We talked about developing good habits if you work from home. It’s important to keep yourself motivated and focused. Likewise, managers need to understand that they also play a role in providing crucial support for remote workers, because it’s often said and almost always true – out of sight, out of mind.
There are many ways that managers can support remote workers, but let’s just focus on two basics that need your immediate attention. Keep in mind that among the most important tasks for managers is the responsibility to promote those attributes and work habits that lead all employees to the feelings of trust, team unity, and a shared purpose.
Managers need to fight for remote worker’s priorities. Let’s face it, everyone on your team has the ability to contribute to any given project. But employees who work remotely – whether from home or another city – are at a distinct disadvantage when it comes to promoting and arguing for their priorities. It’s not that they can’t attend meetings – it’s pretty easy to remote anyone into any given meeting with today’s technology. But there are also those water-cooler moments, or when the team gets together for drinks after work where remote workers are at a severe and distinct disadvantage.
Managers need to keep this in mind and become a champion for remote team member priorities. You don’t have to necessarily believe or agree with someone’s ideas and priorities, but you do need to ensure that their voice is not relegated to the back of the room.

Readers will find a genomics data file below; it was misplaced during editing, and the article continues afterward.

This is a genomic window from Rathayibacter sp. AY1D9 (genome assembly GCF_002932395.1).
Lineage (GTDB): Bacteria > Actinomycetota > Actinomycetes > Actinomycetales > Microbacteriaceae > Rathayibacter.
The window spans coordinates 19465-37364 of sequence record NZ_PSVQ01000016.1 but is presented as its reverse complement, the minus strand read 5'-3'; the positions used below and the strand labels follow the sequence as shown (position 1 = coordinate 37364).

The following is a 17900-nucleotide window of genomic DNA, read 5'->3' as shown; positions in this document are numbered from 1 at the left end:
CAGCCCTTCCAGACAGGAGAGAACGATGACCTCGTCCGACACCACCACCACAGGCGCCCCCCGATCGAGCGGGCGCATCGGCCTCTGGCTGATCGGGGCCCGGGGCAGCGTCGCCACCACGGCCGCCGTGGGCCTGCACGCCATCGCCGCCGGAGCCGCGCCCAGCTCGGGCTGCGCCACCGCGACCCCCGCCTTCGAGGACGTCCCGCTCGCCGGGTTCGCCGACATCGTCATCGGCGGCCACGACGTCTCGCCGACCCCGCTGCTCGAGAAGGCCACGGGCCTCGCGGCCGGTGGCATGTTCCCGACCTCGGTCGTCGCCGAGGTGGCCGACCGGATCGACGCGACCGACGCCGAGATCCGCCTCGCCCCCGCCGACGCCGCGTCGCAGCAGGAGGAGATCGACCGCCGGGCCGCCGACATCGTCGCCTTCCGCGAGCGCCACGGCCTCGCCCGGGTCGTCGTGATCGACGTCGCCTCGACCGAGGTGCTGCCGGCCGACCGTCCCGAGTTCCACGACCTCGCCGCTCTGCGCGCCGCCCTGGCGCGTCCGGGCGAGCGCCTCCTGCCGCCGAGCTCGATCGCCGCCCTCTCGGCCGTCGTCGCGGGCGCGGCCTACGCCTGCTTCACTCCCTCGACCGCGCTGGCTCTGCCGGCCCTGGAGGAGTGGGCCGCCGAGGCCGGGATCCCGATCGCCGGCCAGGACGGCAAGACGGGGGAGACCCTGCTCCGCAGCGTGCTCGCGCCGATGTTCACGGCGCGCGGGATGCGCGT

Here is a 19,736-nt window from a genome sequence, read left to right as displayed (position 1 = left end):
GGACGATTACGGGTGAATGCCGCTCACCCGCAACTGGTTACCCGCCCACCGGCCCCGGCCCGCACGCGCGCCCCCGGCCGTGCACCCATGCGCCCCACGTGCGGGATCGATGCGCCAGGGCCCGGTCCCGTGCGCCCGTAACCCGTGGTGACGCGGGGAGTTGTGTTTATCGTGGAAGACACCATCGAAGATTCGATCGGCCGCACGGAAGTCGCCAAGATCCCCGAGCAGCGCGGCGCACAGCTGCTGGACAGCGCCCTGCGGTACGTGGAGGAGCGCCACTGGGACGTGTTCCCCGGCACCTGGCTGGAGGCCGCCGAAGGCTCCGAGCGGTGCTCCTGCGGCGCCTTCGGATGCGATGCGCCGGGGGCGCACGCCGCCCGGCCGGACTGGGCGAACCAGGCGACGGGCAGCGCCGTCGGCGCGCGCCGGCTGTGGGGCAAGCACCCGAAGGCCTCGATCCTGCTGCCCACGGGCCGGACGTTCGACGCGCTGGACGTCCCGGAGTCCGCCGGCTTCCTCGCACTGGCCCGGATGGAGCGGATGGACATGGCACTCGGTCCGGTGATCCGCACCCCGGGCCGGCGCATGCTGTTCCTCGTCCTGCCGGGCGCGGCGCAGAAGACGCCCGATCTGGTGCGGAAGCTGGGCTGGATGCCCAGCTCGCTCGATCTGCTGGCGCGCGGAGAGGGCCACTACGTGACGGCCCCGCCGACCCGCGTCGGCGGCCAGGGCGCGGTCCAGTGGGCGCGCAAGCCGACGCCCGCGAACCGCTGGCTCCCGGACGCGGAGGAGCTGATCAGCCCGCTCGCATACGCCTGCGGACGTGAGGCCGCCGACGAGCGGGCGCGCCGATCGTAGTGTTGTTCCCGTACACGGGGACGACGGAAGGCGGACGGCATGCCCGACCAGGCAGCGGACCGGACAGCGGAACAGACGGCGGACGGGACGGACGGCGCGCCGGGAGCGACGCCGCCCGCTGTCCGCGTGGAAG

Managers need to pre-emptively contact remote workers if changes are going to be made to their project. No one likes being sabotaged or feel like they’ve been stabbed in the back. As a manager, you need to make damn sure you get on the phone with your remote workers if one of their projects is to undergo major changes. Explain what is going on, why the changes are being implemented and hear them out as they defend their project. But get out in front on this subject – don’t forget that part of being a manager is sometimes having to deliver the bad news.
It will kill team unity if remote workers hear the news through the grapevine or it’s sprung on them during a remote meeting in front of their peers. No one – no one – responds positively to the feeling of being sabotaged. And no one likes seeing their colleagues sabotaged either – it sends a terrible message.
Final thought. A lack of continual, daily contact with your team members can lead to a breakdown in trust and shared purpose. Managers need to focus their attention on all team members and not let out of sight, become out of mind.